We read a lot of terrific books this week – more than 30 are currently checked out from the library, and Smarty keeps pulling half of her own books (I am talking dozens of books!) every time she has a “naptime” in her room. I judge her favorites from her comments and from the fact that they ended up in her bed after she felt asleep. Here they are:
You cannot go wrong in our house with a book that starts with a sentence Smarty loved books. Seriously, I think I am going to get The Jellybeans and the Big Book Bonanza for our home book collection. It seems to be written about my daughter and its author Laura Numeroff is one of our favorites. The only difference is that my Smarty is not really shy and she doesn’t have such a good group of friends yet.
Speaking of making friends, How to Be a Friend recommended by One Little Room turned out to be a big hit. Smarty likes books that have comic-like dialogs, and this book is illustrated by another one of her favorite authors, Marc Brown. She didn’t know that at first, but she commented to me that one girl looks just like D.W. but with a tail. This is technically not a fiction book, but the helpful advice is presented in a very child-friendly way. I hope daughter starts acting on it too :)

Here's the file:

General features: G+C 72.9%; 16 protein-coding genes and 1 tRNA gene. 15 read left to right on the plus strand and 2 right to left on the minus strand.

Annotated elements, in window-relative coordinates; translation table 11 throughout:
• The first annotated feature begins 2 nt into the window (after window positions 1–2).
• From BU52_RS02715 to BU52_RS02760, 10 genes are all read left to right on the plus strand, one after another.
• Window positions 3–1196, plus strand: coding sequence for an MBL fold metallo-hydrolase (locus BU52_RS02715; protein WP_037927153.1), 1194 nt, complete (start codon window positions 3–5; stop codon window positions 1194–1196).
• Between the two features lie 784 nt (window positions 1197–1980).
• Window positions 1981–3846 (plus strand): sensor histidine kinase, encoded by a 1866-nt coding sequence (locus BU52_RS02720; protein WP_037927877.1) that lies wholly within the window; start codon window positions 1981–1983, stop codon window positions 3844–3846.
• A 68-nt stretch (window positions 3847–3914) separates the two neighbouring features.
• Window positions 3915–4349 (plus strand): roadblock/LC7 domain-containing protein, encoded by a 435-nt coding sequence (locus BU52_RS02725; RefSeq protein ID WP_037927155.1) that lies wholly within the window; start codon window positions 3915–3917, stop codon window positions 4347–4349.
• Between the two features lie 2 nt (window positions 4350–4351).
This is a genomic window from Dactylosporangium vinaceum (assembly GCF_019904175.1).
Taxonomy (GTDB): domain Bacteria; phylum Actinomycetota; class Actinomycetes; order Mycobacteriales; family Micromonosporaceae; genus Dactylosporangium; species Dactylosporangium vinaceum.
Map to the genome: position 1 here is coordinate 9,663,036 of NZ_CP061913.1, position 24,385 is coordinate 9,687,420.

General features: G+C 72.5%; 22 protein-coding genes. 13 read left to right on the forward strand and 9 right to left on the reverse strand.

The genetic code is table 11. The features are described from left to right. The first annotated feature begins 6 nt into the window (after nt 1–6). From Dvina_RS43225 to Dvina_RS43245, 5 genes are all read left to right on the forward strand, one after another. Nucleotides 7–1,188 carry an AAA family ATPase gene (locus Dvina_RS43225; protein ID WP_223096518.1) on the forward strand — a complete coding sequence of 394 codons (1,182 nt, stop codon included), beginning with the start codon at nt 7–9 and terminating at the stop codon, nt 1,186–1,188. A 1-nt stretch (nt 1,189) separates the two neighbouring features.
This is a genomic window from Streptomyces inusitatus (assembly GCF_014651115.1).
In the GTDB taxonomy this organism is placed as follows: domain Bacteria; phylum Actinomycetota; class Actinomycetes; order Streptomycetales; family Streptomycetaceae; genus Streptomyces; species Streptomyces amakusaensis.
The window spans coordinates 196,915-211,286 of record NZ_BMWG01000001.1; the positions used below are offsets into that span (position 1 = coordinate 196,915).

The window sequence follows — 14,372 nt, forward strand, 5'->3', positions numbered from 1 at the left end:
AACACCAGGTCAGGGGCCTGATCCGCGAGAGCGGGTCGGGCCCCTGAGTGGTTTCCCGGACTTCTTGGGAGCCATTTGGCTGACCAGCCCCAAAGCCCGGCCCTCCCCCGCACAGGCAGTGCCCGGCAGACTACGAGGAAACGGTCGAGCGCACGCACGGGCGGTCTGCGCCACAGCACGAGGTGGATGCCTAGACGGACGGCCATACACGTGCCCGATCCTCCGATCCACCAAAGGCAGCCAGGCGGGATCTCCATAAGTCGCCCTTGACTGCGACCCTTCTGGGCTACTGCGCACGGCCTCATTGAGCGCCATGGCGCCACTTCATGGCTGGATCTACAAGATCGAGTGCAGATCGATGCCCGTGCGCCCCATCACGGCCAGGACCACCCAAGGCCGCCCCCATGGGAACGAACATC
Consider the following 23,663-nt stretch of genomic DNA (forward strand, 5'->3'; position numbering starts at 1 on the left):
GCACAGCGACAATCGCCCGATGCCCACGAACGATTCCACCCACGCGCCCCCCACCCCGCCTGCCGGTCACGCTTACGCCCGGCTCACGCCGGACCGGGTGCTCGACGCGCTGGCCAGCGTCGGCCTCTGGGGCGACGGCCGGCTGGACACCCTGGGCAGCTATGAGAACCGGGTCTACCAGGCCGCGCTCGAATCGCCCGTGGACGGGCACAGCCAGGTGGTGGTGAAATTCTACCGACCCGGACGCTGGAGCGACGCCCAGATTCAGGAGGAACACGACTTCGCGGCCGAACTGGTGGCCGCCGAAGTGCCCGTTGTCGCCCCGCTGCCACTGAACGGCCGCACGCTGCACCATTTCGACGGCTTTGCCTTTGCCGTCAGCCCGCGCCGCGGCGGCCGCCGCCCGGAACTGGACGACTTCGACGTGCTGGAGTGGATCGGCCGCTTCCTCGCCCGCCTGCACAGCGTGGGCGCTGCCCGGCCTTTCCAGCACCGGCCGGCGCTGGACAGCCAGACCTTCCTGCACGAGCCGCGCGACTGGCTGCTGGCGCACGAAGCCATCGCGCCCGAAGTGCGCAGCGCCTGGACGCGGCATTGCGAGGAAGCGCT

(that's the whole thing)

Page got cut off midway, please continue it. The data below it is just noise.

It’s ironic that I lived in Brooklyn, NY for five years, went to Coney Island Beach many times in the summer, but have never heard of Mermaid Parade until Mom and Kiddo reviewed Mermaids on Parade in her Urban Books series. When I was reading it the first time Smarty kept asking if the narrator is going to win the prize – my girl definitely has a bit of type A personality and will go an extra mile if there is a hope of winning something in a contest. Luckily, the girl in the story won the prize, which immediately propelled the book to the top of Smarty’s favorites and earned it a spot in her bed.
Smarty chose The Philharmonic Gets Dressed as her reward book for completing her summer reading program in the library. I was amused to see that it was published almost 25 years ago – I wonder where it was all these years. I have a hunch that it wouldn’t be published today – it has fairly explicit illustrations of adults in various stages of getting dressed – starting with them taking a shower, then brushing and trimming, then putting on their underwear, etc. The vocabulary is very advanced, and the book is rather long. Nevertheless, Smarty was pleased with her “prize” and we ended up reading it many times this week.